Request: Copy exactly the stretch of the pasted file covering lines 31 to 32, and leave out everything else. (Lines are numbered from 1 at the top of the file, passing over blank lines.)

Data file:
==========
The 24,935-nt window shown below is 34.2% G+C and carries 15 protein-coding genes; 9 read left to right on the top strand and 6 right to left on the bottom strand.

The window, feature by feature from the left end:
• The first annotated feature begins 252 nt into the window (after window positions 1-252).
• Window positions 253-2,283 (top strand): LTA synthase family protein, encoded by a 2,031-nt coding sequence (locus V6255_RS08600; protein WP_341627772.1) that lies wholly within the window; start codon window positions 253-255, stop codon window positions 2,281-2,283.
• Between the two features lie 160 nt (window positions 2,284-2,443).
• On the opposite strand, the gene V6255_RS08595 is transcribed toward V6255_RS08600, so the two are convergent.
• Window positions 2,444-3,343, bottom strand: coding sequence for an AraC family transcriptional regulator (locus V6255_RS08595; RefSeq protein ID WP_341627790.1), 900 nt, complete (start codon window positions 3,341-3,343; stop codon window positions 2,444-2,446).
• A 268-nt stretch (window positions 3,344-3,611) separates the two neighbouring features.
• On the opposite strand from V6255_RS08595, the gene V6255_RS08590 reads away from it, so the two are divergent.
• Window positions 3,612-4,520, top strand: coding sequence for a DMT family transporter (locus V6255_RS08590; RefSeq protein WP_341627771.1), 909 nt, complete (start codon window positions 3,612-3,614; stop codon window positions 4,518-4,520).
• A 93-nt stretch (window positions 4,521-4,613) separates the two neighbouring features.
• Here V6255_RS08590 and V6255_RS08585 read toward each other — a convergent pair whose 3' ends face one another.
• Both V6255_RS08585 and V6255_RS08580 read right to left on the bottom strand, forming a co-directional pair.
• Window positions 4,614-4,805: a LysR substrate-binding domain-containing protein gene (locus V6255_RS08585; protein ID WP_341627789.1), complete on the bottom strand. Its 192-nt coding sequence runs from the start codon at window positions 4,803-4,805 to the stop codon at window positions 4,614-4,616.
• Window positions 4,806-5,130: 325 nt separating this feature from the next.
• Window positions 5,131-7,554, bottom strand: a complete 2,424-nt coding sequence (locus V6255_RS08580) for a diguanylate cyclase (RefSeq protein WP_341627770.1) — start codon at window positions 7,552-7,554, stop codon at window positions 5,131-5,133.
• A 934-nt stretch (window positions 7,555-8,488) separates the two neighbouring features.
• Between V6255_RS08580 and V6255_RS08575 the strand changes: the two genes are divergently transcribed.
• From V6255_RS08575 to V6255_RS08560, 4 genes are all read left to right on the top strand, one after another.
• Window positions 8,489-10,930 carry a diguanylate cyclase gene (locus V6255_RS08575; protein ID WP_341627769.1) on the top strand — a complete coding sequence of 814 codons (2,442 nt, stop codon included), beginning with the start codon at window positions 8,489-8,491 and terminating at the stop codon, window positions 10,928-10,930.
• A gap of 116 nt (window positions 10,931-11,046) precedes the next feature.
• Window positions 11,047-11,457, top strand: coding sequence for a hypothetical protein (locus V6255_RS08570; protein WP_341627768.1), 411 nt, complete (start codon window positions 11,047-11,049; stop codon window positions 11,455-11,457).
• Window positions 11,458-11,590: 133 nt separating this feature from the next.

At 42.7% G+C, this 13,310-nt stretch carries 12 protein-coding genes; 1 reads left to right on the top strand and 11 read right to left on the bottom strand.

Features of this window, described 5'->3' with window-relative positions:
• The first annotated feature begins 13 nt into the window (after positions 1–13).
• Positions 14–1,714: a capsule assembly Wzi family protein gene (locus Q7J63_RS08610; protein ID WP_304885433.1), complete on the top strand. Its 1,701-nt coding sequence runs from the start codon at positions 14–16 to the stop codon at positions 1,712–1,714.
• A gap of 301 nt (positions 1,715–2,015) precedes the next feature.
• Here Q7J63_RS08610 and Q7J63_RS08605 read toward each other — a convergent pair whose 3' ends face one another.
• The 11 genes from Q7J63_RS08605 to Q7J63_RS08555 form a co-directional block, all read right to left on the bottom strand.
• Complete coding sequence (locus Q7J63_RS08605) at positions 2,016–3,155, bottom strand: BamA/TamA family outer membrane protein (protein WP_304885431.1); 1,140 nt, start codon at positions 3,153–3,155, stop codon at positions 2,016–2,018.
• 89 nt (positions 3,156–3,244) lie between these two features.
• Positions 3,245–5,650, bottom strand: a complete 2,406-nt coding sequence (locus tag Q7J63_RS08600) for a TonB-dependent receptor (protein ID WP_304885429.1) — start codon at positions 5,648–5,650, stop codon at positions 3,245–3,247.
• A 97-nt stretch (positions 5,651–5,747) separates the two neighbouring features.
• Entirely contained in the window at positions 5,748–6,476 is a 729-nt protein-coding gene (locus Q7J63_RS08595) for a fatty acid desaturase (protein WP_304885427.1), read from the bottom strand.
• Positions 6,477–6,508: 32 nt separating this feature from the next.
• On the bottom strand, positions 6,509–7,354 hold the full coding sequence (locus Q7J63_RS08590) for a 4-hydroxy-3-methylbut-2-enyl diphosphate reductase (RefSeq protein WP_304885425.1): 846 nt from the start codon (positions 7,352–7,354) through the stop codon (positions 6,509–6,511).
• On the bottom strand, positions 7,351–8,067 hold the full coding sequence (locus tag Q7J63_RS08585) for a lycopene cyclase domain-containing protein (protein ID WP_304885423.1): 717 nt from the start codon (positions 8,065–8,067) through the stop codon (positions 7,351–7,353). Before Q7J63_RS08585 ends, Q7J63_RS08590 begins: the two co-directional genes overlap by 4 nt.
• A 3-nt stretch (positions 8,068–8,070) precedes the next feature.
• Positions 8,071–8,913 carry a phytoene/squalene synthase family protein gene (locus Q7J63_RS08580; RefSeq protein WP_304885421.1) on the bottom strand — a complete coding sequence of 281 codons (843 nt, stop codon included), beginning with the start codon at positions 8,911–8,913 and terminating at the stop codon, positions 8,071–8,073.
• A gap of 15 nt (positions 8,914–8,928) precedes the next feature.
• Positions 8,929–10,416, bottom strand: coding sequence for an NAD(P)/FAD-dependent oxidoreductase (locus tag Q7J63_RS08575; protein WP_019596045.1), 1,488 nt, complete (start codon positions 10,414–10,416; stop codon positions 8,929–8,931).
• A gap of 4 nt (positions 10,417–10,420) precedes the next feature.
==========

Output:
• Complete coding sequence (locus Q7J63_RS08605) at positions 2,016–3,155, bottom strand: BamA/TamA family outer membrane protein (protein WP_304885431.1); 1,140 nt, start codon at positions 3,153–3,155, stop codon at positions 2,016–2,018.
• 89 nt (positions 3,156–3,244) lie between these two features.